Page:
Conveniently for most, wealth tends to correlate with age. And with age comes a more conservative, pre-retirement portfolio.
Pricing Absolute Safety
If there’s anything good to come of financial crises, it’s that we have the opportunity to test ideas that have never before been tested. Japan’s lost decade(s) made it possible to test the idea of negative nominal overnight rates – the central bank effectively charged banks to keep funds at the central bank.
In the American Financial Crisis, it was possible to test the idea of negative nominal rates at the institutional level. In 2011, Bank of New York Mellon began charging .13% annual fees on cash accounts with balances in excess of $50 million.
Anyone storing their cash hordes of more than $50 million essentially paid for the privilege of keeping their cash safe and secure.
Going Negative with Returns?
It can be argued that investors in fixed-income assets – those seeking the safety of cash flows from debt securities – have accepted negative interest rates for most of the past four years. Inflation rates have varied, though 2% is roughly the average, while yields on debt securities on the short-end of the curve are yielding just over 1%.
The real question today is whether or not the wealthy, people who have sufficient wealth to retire, can afford to go negative with their savings for any meaningful period of time.
Is the value of safety truly a negative return?
Ben Graham always argued that wealthy investors had a problem misunderstood by many. Wealthy investors should never chase low-probability investments with incredible payoffs, but instead high-probability investments with much lower payoffs. The lesson: wealth does not give you opportunity to throw out a margin of safety on individual investments just because a larger portfolio gives you the opportunity for more diversification.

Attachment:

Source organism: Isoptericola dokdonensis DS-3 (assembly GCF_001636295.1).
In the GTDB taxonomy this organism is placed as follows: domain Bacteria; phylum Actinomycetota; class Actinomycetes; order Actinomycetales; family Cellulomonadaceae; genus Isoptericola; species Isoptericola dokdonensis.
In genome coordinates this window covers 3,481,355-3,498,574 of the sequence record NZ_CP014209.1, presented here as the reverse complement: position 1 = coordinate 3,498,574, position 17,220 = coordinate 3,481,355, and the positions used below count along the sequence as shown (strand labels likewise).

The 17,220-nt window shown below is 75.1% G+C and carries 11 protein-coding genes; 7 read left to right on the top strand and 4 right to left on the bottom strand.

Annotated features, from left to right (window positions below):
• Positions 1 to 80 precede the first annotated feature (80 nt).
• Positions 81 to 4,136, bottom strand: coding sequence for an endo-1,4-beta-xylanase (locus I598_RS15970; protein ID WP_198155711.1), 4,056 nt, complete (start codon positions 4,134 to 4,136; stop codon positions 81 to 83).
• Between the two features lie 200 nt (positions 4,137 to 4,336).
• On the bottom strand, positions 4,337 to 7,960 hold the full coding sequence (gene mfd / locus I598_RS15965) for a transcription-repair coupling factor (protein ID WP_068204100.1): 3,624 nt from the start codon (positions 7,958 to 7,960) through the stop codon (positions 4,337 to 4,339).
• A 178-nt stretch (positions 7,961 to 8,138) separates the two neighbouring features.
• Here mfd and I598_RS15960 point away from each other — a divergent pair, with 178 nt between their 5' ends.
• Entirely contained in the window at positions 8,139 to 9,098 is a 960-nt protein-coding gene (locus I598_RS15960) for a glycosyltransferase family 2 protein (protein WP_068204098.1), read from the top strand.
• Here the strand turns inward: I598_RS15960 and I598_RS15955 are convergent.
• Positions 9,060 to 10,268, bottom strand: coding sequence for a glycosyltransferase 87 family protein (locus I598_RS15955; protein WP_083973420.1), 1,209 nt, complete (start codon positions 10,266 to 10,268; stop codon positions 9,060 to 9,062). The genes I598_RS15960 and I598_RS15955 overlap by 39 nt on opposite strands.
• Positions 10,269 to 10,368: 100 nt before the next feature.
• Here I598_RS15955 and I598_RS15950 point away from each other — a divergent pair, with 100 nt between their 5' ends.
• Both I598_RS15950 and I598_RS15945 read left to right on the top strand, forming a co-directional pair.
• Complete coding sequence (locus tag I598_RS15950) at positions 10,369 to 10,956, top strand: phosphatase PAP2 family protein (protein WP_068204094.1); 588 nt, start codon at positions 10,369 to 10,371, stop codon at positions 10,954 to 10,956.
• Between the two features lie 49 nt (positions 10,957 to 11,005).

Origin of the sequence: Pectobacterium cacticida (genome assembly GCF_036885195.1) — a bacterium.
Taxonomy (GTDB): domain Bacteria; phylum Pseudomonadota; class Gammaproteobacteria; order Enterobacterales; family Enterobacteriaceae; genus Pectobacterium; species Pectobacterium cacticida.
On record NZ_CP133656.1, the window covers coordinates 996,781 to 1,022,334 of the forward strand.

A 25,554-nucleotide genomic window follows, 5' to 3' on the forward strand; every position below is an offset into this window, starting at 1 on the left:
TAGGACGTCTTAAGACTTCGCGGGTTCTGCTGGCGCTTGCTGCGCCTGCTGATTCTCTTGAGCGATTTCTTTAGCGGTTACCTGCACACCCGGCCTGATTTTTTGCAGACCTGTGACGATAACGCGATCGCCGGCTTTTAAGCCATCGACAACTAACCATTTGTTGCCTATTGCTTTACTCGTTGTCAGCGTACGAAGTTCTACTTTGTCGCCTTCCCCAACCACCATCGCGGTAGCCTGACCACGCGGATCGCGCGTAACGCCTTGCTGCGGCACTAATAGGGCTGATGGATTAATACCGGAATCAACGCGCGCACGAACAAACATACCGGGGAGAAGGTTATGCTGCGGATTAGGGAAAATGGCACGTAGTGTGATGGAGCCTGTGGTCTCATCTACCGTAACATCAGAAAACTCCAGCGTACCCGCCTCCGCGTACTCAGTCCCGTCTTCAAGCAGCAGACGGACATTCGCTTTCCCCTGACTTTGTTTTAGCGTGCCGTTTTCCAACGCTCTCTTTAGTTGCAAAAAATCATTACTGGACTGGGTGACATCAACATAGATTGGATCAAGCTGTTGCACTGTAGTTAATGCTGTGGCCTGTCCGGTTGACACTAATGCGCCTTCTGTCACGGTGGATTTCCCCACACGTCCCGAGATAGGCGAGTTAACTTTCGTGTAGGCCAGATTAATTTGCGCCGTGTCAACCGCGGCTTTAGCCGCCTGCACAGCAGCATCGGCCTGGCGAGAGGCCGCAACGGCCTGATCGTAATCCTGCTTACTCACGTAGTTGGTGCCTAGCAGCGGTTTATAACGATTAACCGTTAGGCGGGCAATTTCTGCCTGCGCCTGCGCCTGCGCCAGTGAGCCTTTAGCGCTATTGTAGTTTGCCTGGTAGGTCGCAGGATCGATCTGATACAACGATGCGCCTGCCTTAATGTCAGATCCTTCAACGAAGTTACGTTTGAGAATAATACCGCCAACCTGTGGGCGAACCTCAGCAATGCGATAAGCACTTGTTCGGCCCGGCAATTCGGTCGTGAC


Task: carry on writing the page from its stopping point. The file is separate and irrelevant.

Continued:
Swapping Stocks for Riskier Bonds
The best opportunity for those with sufficient wealth just might be in the high-yield bond space. Rather than simply move investment capital from blue chip stocks to investment grade debt like traditional advice might recommend, investors can swap stocks for junk debt. Arguably, junk debt is safer than a stock index but higher-yielding than AAA bond securities.
The net effect is a much lower price-risk portfolio in exchange for much more certain reward only a few percentage points lower than the historical return of the stock market.
The PowerShares High Yield Corporate Bond ETF (PHB), for example, yields an incredible return of 4.7% per year with the bulk (94% of assets) of the fund invested in bonds maturing in 3-10 years. Thus, investors encounter very little rate risk, and very high yields relative to other bond portfolios.
The real rate of return for investors is positive – inflation isn’t 4.7% per year – and swapping this fund in for stocks provides much more certainty insofar as volatility. The portfolio is very weakly correlated to the stock market, and it has, since the bottom in 2009, traded within a very thin trading range.
Accepting more credit-risk makes sense in this market where everyone is fleeing to safer assets, and stocks are anything but safe. Lower credit-quality bonds look like a much better bet than stocks for people who want to protect their asset from the two biggest threats: falling stock prices, or rising inflation rates.